Coffee consumption and cholesterol management

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This is the fourth of five blog posts on the topic of coffee consumption and cardiovascular health, concentrating on the impact of coffee consumption and cardiovascular health. Coffee and Health also houses current scientific information on a wide range of other coffee-related topics.

Background

Raised levels of specific types of cholesterol are a key risk factor for cardiovascular disease.  Data published by the WHO shows that the Europe WHO region has the highest elevated total cholesterol. Lifestyle factors like an unhealthy diet and physical inactivity may result in raised cholesterol levels.

Coffee and Cholesterol

Coffee’s effect on cholesterol levels is largely dependent on how it is brewed.  Unfiltered coffee raises serum cholesterol levels; this is not the case with filtered coffee because the cholesterol-raising compounds in coffee, e.g. cafestol and kahweol, are retained in the paper filter. Soluble coffee contains hardly any of the cholesterol-raising compounds.

Advice for patients

The summaries below are queries patients raise regarding coffee consumption and cholesterol:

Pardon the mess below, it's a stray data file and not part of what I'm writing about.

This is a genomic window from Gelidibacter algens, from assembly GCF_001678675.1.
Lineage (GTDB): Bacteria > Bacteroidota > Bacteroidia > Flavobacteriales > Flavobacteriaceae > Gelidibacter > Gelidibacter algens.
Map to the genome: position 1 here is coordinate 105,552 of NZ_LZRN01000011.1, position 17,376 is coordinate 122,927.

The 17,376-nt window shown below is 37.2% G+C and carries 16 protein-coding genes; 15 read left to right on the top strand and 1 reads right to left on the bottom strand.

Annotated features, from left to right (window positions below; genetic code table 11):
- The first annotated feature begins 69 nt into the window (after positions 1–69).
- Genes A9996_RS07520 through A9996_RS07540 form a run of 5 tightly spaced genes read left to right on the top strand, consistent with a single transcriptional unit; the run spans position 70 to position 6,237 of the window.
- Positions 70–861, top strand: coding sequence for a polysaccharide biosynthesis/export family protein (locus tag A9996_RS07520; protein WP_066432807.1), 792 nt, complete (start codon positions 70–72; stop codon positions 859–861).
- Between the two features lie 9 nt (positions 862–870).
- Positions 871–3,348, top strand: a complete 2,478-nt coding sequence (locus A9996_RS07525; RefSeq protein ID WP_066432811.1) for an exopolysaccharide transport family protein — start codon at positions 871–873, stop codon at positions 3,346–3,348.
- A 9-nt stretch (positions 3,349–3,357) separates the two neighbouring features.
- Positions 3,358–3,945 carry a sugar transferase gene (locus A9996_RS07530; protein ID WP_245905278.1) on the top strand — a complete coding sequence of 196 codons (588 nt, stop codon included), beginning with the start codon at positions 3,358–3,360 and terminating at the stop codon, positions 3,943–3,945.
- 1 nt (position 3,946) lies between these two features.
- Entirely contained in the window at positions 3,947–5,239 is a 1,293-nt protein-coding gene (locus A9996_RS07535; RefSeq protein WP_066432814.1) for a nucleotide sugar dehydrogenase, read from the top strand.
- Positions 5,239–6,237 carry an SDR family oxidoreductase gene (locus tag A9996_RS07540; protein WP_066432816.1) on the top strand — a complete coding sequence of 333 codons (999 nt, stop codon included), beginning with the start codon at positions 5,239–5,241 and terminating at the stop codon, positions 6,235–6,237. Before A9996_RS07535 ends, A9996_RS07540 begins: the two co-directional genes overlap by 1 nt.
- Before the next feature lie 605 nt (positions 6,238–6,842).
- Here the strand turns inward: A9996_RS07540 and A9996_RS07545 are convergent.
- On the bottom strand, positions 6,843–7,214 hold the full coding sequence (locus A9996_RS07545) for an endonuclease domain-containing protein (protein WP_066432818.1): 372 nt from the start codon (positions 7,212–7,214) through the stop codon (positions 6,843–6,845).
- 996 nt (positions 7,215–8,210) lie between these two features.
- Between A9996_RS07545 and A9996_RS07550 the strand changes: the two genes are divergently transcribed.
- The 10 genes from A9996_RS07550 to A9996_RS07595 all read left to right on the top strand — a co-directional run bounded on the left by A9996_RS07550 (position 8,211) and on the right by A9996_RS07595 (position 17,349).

Cholesterol Drinking filtered coffee has not been linked to increases in cholesterol levels. However, the consumption of unfiltered coffee in substantial amounts has been shown to increase blood levels of serum cholesterol. This is because the cholesterol-raising compounds in coffee are retained in the paper filter in filtered coffee.
Components of coffee linked with cholesterol The coffee components responsible for increasing cholesterol are cafestol and kahweol. These are naturally-occurring compounds found in coffee oil. Whether these compounds infuse in the brew and to what extent depends on the brewing method.
Method of coffee preparation Filtered coffee and soluble coffee contain hardly any cafestol or kahweol and have virtually no effect on the cholesterol levels. Moderate consumption of espresso also has a negligible effect as levels of cholesterol-raising compounds are approximately half that of unfiltered coffee and serving sizes are small. Scandinavian boiled coffee, Cafetière (plunger pot), Greek and Turkish coffee contain cafestol and kahweol in higher amounts. Consuming substantial amounts of these types of coffees can raise serum cholesterol levels. The effects on the cholesterol level are temporary after consumption.

Conclusion

Certain types of brewing methods of coffee are associated with increased serum cholesterol levels and people with raised cholesterol levels may be advised to choose coffees with insignificant amounts of cafestol and kahweol.

For more information on coffee and cardiovascular health click here, and to view reference material, click here.

This information is intended for Healthcare professional audiences.
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